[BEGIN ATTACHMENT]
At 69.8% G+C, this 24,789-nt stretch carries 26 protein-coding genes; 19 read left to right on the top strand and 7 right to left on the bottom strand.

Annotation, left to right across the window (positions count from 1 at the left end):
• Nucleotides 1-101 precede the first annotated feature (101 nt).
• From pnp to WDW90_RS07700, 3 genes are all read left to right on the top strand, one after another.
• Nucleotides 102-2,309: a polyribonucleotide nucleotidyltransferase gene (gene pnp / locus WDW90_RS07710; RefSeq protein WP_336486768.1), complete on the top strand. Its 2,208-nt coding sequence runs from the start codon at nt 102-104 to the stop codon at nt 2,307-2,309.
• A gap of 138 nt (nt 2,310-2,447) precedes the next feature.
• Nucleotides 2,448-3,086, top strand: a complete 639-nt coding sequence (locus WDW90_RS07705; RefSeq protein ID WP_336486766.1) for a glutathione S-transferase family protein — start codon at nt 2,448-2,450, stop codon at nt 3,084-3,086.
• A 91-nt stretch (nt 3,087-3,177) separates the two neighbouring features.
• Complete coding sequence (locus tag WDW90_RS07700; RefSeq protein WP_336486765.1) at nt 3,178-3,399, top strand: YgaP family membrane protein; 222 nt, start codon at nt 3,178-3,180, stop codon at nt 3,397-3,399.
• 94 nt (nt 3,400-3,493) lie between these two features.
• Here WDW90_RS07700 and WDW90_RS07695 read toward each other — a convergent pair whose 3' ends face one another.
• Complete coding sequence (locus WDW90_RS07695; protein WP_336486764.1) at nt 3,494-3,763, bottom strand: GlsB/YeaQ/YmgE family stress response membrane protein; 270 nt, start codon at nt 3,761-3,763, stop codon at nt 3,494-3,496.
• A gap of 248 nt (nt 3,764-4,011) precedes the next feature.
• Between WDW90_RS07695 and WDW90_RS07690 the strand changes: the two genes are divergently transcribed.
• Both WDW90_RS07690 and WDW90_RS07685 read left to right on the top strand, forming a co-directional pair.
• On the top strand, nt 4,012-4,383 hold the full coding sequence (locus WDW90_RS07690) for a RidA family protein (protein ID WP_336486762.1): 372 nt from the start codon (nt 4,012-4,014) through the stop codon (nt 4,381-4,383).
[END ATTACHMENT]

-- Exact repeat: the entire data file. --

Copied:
At 69.8% G+C, this 24,789-nt stretch carries 26 protein-coding genes; 19 read left to right on the top strand and 7 right to left on the bottom strand.

Annotation, left to right across the window (positions count from 1 at the left end):
• Nucleotides 1-101 precede the first annotated feature (101 nt).
• From pnp to WDW90_RS07700, 3 genes are all read left to right on the top strand, one after another.
• Nucleotides 102-2,309: a polyribonucleotide nucleotidyltransferase gene (gene pnp / locus WDW90_RS07710; RefSeq protein WP_336486768.1), complete on the top strand. Its 2,208-nt coding sequence runs from the start codon at nt 102-104 to the stop codon at nt 2,307-2,309.
• A gap of 138 nt (nt 2,310-2,447) precedes the next feature.
• Nucleotides 2,448-3,086, top strand: a complete 639-nt coding sequence (locus WDW90_RS07705; RefSeq protein ID WP_336486766.1) for a glutathione S-transferase family protein — start codon at nt 2,448-2,450, stop codon at nt 3,084-3,086.
• A 91-nt stretch (nt 3,087-3,177) separates the two neighbouring features.
• Complete coding sequence (locus tag WDW90_RS07700; RefSeq protein WP_336486765.1) at nt 3,178-3,399, top strand: YgaP family membrane protein; 222 nt, start codon at nt 3,178-3,180, stop codon at nt 3,397-3,399.
• 94 nt (nt 3,400-3,493) lie between these two features.
• Here WDW90_RS07700 and WDW90_RS07695 read toward each other — a convergent pair whose 3' ends face one another.
• Complete coding sequence (locus WDW90_RS07695; protein WP_336486764.1) at nt 3,494-3,763, bottom strand: GlsB/YeaQ/YmgE family stress response membrane protein; 270 nt, start codon at nt 3,761-3,763, stop codon at nt 3,494-3,496.
• A gap of 248 nt (nt 3,764-4,011) precedes the next feature.
• Between WDW90_RS07695 and WDW90_RS07690 the strand changes: the two genes are divergently transcribed.
• Both WDW90_RS07690 and WDW90_RS07685 read left to right on the top strand, forming a co-directional pair.
• On the top strand, nt 4,012-4,383 hold the full coding sequence (locus WDW90_RS07690) for a RidA family protein (protein ID WP_336486762.1): 372 nt from the start codon (nt 4,012-4,014) through the stop codon (nt 4,381-4,383).